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Karnataka Politics

  • Date Submitted: 07/27/2010 08:11 AM
  • Flesch-Kincaid Score: 49.9 
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Karnataka - the state that is known to the world as being the home of India's outsourcing industry centred in and around Bangalore - faces the ignominy of now being dubbed as the home of political instability

Including the May 2008 polls to the assembly and the April-May 2009 election to the Lok Sabha, this will be the fifth time in two-and-a-half years that political parties will spend time and money on electioneering.

The other two were by-elections to the assembly, caused either by defection of Congress and Janata Dal-Secular (JD-S) legislators to the ruling Bharatiya Janata Party (BJP), or of legislators resigning the seat after entering the Lok Sabha.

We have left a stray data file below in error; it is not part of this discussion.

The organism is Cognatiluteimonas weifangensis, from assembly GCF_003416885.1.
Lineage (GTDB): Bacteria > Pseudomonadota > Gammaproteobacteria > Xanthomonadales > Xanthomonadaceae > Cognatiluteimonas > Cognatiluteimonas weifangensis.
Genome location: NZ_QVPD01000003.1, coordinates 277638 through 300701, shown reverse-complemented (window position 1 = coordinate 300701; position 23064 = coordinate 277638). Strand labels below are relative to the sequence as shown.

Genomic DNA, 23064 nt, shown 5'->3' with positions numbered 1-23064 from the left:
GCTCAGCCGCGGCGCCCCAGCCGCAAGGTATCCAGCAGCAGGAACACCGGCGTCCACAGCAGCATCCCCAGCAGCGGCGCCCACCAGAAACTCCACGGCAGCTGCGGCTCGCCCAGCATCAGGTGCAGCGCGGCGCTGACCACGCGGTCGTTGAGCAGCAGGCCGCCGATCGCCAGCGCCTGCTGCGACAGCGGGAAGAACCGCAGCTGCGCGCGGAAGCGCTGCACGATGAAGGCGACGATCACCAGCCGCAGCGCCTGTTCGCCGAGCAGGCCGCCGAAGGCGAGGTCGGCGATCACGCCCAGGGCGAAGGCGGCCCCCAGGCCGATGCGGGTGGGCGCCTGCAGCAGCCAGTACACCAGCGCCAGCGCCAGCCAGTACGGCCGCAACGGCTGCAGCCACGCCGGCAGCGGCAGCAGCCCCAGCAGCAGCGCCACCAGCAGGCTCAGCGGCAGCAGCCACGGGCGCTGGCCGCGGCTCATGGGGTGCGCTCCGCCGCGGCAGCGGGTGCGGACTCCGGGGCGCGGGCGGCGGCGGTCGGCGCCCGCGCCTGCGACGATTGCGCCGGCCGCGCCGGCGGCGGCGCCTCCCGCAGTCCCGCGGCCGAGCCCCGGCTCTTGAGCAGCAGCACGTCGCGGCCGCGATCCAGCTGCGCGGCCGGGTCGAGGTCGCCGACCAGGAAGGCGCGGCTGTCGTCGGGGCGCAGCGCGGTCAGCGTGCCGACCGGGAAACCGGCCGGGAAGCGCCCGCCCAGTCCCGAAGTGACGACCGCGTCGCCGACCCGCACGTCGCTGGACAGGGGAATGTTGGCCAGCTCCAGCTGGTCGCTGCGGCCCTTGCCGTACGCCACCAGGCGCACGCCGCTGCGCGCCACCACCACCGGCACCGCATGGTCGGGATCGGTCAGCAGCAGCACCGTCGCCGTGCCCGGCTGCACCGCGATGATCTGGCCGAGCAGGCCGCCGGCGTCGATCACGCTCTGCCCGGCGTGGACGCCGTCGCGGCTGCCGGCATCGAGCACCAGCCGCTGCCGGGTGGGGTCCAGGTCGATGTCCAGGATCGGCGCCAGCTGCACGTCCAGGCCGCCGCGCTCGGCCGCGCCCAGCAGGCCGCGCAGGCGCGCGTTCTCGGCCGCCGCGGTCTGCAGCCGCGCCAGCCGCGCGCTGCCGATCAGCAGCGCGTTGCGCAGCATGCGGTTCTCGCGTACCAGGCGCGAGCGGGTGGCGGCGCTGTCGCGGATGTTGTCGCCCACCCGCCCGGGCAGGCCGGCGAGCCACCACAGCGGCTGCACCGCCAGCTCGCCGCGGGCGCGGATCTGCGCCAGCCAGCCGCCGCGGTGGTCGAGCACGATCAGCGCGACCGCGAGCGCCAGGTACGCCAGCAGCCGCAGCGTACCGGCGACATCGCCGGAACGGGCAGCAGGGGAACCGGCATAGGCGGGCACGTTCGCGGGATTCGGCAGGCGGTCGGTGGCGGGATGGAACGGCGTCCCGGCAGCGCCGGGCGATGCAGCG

The state has had no stable government since 1978, except for the 1999-2004 period when the Congress ruled with S.M. Krishna, now external affairs minister, as chief minister.

In the 31 years from 1978 Karnataka has had 15 chief ministers. Of them Ramakrishna Hegde had three spells between January 1983 and August 1988. Current Chief Minister B.S. Yeddyurappa once held the position for eight days between Nov 12 and 19, 2007.

The state was also under direct central rule for four times in these 31 years.

Since 2004 when the Congress was thrown out in the assembly elections, there have been three chief ministers -- Dharam Singh of the Congress at the head of a Congress-(JD-S) coalition, H.D. Kumaraswamy heading a JD-S-BJP alliance and Yeddyurappa for eight days at the head of a BJP-JD-S combine.

When Congress-JDS shook hands after May 2004 assembly elections none in the state visualised that it will mark the beginning of a political instability in the state.

The Congress-JDS coalition government installed on 'secular plank' that brought these...

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